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Visit the active LitNet platform at www.litnet.co.za


 
Menings | Opinion > SeminaarKamer | Seminar Room > English > Mini-seminars

Franschhoek Literary Festival: The song of the dinosaur


Michiel Heyns - 2011-05-25

Untitled Document

Fred de Vries’s hatchet job/elegy on the Franschhoek Literary Festival is a masterly piece of writing – or Writing, as he might prefer to call it. As a Writer, a middle-aged white male one, nogal, there is little for me to say but Guilty as Charged. Yes, his description both of the illusory pleasures of Franschhoek (“a revitalising bath, some wholesome food and a heartfelt pat on the back”) and of the writing life (“life behind a desk, with the odd teaching or editing job to supplement a meagre income, waiting for the inevitably disappointing royalty cheque”) is mercilessly accurate. Yes, the FLF is patronised (to use a loaded word) mainly by middle-aged white ladies. Yes, “The FLF is a pleasant comforting bubble.”

A seriously wine-loving friend of mine once described Shiraz as “Too easy, coming at you with its legs wide open.” To which a less puritanical friend replied, “So?”

And that is one response to Fred’s charge: So? So the last vestiges of a reading culture assemble once a year to share the pleasure they take in an obsolete technology; to listen to people they have read or intend to read, to talk to the people they have read or talk to other people about people they have read, and while they’re about it to eat misspelt food that tastes just fine and drink wine that comes at them with its legs wide open. So?

But of course that response is the “So?” of the couple making love while Vesuvius erupts, or waltzing as the Titanic goes down: brave but out of touch. The reality, as Fred paints it, is that, yes, the barbarians are yet again at the gates; and they will triumph because rather than decimate the inhabitants of the citadel they have corrupted them: the citizens are opening the gates to the barbarians. They have corrupted, above all, the young, those to whom every civilisation looks for its survival. The picture Fred paints of the levelling effects of Digiculture (“in which Mandela and Malema are equals, just like Steve Hofmeyr and JM Coetzee”) is sobering and convincing. Desire, as he says, has been replaced with drive, an empty infinite repetition, the universe as a search engine with answers to everything except what to do with the information.

But writing this, I wonder why I’m not as dejected as I should in all conscience be: by Fred’s definition, and by my own admission, I am about as vital and as necessary as the runner-up in the local croquet tournament. Why, then, do I bother to string my sentences together to the best of my ability, and fling my efforts into the void – into, as it happens, that conspiracy of the digital revolution, the internet? And what is it that I admire about Fred’s essay if not the old-fashioned skill of constructing a telling argument in a readable form?

The truth is surely that Fred’s attack on the FLF, no less than my defence of it, is a celebration of writing, based on an implicit faith in finding a reader out there in cyberspace. He seems to recognise something of this when says, “It’s up to writers, of both fiction and non-fiction, … to put things in perspective, to transcend the shapeless cloud of internet data and to distil our life and times in words.” I wish I’d said that.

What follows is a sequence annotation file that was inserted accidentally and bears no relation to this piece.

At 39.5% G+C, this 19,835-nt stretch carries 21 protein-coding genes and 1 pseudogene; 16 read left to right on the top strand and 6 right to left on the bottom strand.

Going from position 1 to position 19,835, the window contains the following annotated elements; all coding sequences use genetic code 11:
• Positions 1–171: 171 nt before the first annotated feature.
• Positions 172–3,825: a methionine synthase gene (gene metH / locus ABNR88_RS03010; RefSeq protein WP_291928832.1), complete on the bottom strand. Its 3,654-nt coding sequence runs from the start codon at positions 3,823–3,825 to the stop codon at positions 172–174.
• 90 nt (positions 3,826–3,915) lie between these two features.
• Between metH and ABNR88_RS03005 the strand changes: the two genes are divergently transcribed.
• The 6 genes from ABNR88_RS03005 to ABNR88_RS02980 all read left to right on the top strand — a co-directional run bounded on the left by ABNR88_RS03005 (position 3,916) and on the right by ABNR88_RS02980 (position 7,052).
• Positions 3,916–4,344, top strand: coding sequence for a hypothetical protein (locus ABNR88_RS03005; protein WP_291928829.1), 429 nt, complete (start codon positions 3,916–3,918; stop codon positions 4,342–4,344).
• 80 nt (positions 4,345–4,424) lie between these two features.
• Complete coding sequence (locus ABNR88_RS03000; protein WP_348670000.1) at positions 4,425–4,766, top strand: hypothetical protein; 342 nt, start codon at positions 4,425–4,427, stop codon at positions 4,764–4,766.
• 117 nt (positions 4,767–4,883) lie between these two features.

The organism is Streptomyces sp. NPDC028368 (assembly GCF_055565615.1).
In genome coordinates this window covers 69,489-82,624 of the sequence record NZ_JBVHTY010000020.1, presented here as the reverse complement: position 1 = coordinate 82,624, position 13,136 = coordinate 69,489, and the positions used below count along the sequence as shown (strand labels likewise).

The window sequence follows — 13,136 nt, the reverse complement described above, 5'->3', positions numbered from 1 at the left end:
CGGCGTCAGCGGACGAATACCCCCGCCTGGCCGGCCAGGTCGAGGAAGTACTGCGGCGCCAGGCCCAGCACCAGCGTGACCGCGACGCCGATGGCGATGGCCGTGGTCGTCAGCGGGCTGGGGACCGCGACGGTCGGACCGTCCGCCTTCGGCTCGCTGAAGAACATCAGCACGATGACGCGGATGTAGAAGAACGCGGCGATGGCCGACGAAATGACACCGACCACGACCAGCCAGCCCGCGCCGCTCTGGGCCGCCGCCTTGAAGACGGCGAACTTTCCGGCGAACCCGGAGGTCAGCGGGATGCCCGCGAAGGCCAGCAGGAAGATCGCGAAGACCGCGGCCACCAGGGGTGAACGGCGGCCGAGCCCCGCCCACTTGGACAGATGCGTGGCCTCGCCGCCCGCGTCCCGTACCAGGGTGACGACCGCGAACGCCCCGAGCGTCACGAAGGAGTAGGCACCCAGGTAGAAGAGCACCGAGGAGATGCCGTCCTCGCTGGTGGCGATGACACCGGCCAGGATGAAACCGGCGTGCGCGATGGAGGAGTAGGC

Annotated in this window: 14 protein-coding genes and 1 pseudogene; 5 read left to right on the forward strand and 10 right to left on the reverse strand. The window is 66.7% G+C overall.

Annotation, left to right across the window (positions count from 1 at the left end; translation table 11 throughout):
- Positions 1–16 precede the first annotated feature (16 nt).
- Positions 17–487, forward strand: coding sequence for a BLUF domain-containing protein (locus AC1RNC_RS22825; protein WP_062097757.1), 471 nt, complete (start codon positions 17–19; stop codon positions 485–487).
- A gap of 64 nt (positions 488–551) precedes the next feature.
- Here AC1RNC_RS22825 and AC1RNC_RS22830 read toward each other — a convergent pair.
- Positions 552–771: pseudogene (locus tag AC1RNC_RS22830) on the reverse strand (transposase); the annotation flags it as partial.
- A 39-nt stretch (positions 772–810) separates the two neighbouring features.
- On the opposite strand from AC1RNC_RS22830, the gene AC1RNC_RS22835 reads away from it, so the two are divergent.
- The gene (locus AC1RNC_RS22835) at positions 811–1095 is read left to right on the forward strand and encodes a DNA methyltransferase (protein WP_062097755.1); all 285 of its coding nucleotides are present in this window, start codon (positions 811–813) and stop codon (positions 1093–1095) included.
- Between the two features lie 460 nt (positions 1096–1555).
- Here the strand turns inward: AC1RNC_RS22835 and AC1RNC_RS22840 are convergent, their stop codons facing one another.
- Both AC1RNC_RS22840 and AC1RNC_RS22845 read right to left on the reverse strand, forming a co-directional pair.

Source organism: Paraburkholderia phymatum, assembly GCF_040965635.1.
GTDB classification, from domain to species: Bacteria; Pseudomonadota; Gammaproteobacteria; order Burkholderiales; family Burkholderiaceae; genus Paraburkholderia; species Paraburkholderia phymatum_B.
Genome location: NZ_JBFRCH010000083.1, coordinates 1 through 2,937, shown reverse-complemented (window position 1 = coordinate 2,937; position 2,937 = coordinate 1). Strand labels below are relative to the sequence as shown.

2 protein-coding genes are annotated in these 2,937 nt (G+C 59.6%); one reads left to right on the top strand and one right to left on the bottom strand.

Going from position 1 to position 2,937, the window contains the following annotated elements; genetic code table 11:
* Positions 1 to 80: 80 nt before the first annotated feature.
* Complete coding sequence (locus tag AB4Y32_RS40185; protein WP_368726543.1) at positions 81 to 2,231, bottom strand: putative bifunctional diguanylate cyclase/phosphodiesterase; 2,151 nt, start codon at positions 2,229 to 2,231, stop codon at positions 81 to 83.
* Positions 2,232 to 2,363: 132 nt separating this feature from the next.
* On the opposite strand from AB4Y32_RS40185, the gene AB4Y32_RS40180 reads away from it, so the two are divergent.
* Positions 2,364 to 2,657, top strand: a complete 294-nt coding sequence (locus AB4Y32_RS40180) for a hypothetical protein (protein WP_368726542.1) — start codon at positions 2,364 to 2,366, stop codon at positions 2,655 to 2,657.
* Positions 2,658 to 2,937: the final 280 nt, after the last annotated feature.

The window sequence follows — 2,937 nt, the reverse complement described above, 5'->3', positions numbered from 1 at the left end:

But Fred offers us this vision only to snatch it back: writing and reading take “time, energy and effort”: “And who has the patience? Who will pay?”

Well, ask the organisers of the FLF. There are people with the patience, and there are people who will pay. The festival is growing year by year, and the library that the proceeds are intended to construct is becoming a reality. Building a library in the age of Digiculture? One more lifeboat for the Titanic? But rather launch a lifeboat than sing “Nearer my God to Thee”; and the community served by the library will not care that it has been funded by the local croquet club. (I found it striking, reading on LitNet the answers of writers to the question of what made them read, how very many of them cite the local library as their inspiration; but that’s another debate.)

Will the library triumph over the internet? Surely not. As Fred, quoting Paul Virilio, says, “Every technological advance comes with disasters.” Imagine the dismay of all those scribes who had made a living out of transcribing books when the printing press was invented. Nay, go back further and imagine the dismay of the travelling bard, making a living out of reciting his compositions, at the invention of writing. Perhaps, like the scribes and the bards, we are on the point of being made redundant by a new technology.

But I don’t know: from oral delivery to writing to printing and now to Kindle and iPad, one thing has been handed down: what Fred dismissively calls “Content”: “Everyone can provide content.” Yes, but not everyone’s content will survive. Somehow, in spite of the tremendous pressures towards homogenisation, standardisation and levelling that every technological advance has brought with it, Mandela is still venerated as Malema never will be, and JM Coetzee will outlive, if not out-earn, Steve Hofmeyr.

I realise that my reply to Fred’s powerful piece self-destructs on the page: the dinosaur’s last song, proclaiming its vitality. But then, so does Fred’s lament self-destruct: the eloquently written, informed, elegant announcement of the death of writing, information and elegance. Jonathan Coe satirically denounces the inefficacy of satire; Fred de Vries satirises Franschhoek as satire. Something, it seems, survives the deluge.